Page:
Okay, okay, “new” version is a bit of a stretch. Alex Rawls over at Offbeat told me about this version back in February. I was busy!
Anyway I’m getting to it now.
New Orleans saxophone player Frederick “Shep” Sheppard died in January of this year, of liver disease, at age 61. He was living in Phoenix, where he’d been since evacuating post-Katrina. All that info comes from this T-P obit, which further says:
Mr. Sheppard worked with R&B legends who included Otis Redding and Ray Charles, performed with several brass bands in New Orleans, and played gigs with scores of local bandleaders, including Fats Domino, Dave Bartholomew, Irma Thomas, Eddie Bo, Bob French, Bo Dollis, Walter Payton, Gregg Stafford and Cyril Neville. In December, Mr. Sheppard, dressed in his signature hat and suit, was part of the New Orleans band featured on the NBC program “Studio 60 on the Sunset Strip.”
Also in December of last year, he recorded much of the album that would be titled Tradition: The Habari Gani Sessions, in Boulder, CO. (Rawls wrote about this for the April issue of Offbeat. The article isn’t online, but he sent me a copy of it.) Those sessions included Chris Lacinak on drums, Brian Seeger on guitar, and (our neighbor back in the N.O. days) James Singleton on bass. There were plans for more sessions in New Orleans, but Sheppard’s health was already failing, and he passed away before that could happen. Lacinak made mixes for what became two records based on the sessions. Tradition: The Habari Gani Sessions, and Habari Gani, which adds to the sessions more instrumentation, Rawls writes, from “Roger Lewis, David Torkanowsky, James Andrews, Marc Adams and Kirk Joseph, and [is] a more expansive album, including the raucous, brass-oriented New Orleans groove of ‘Funky Soup.’”
One of the interesting things about the former album is the track called “Habari Gani” — which, upon listening, reveals itself to be “St. James Infirmary,” with a reggae-ish arrangement.
Wikipedia explains this term in passing, in an entry on Kwanzaa: “The greeting for each day of Kwanzaa is ‘Habari Gani,’ Swahili words for ‘What’s the News?'” Lacinak told Rawls that Sheppard retitled “SJI” this way as a joke of some kind, though personally I’m not sure I get it. The Lacinak quote in Rawls’ article: “That was Shep’s sense of humor.”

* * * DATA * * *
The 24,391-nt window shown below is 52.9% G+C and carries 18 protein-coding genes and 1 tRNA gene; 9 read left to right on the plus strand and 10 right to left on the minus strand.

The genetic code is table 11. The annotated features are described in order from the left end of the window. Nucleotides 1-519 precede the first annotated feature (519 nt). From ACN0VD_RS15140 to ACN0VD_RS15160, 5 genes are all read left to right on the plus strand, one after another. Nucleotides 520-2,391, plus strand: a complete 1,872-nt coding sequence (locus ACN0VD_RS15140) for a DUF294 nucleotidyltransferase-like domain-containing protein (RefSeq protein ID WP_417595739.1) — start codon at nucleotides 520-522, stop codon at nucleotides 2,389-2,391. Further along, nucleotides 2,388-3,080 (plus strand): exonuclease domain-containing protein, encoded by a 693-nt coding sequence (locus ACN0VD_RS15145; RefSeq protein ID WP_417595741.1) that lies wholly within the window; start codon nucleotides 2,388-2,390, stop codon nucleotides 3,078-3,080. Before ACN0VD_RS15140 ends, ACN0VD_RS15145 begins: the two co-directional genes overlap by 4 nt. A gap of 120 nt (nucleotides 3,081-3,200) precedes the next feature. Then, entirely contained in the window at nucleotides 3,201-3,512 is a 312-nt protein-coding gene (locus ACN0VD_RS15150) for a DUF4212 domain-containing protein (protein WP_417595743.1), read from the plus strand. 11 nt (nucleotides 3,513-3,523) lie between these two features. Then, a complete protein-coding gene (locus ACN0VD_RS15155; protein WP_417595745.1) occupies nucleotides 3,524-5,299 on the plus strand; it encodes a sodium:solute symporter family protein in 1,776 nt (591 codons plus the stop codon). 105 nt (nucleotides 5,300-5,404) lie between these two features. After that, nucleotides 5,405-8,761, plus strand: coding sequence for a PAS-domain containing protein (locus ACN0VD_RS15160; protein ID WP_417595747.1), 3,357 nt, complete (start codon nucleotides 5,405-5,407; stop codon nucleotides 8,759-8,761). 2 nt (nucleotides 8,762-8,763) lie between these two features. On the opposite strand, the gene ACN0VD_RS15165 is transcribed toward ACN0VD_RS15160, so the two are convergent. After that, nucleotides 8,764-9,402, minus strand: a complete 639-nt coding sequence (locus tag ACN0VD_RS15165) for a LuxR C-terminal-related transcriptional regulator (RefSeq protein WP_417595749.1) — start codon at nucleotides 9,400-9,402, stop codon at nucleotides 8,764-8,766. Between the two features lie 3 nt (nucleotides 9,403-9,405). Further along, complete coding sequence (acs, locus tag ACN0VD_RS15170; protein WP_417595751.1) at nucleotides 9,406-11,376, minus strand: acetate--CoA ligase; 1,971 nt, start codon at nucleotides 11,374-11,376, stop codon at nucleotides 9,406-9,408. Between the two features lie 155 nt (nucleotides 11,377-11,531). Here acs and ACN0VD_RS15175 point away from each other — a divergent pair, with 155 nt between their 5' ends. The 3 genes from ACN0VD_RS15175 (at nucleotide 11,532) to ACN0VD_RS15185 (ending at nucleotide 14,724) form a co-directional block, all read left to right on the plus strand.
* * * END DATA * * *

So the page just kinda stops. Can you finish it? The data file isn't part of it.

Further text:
In any event, the take is a welcome addition to the extended family of “SJI” versions. It’s very sweet, and while I wouldn’t have immediately thought a reggae-ish arrangement would make sense, I guess that’s the beauty of the tune: It does. Relaxed and kind of sultry, it meanders a long for nearly five minutes, with Sheppard’s sax at the center, leading all around the familiar tune, never straying too far, but never sticking too close. This is one of the tracks that include John Magnie on organ (he was present for some of the Colorado recording, so I assume that’s him) and that’s the another highlight — his playing is understated but really soulful. Later he has a short solo that tilts toward the funky. There’s also a brief string solo in the middle — possibly Singleton? I’m not sure, but it’s also a nice addition.
Despite the length and the solos and the almost offhand casualness, it’s all under control. Sort of the sound of a really tight house band in a dark bar that used to be high class, but has seen better days — worn red velvet chairs, a chandelier with several lights out, that sort of thing. The patrons are regulars who remember what the place used to be, sort of, and many of them have seen better days, too. It’s been a long time since they paid much attention to the band, which has grown used to playing for each other. But every so often the patrons gaze up from their drinks and through the haze to see what’s going on up there on the stage, because it’s something. And this is one of those moments.
That’s how it sounds to me anyway.
[Big thanks to Alex Rawls, who blogs here.]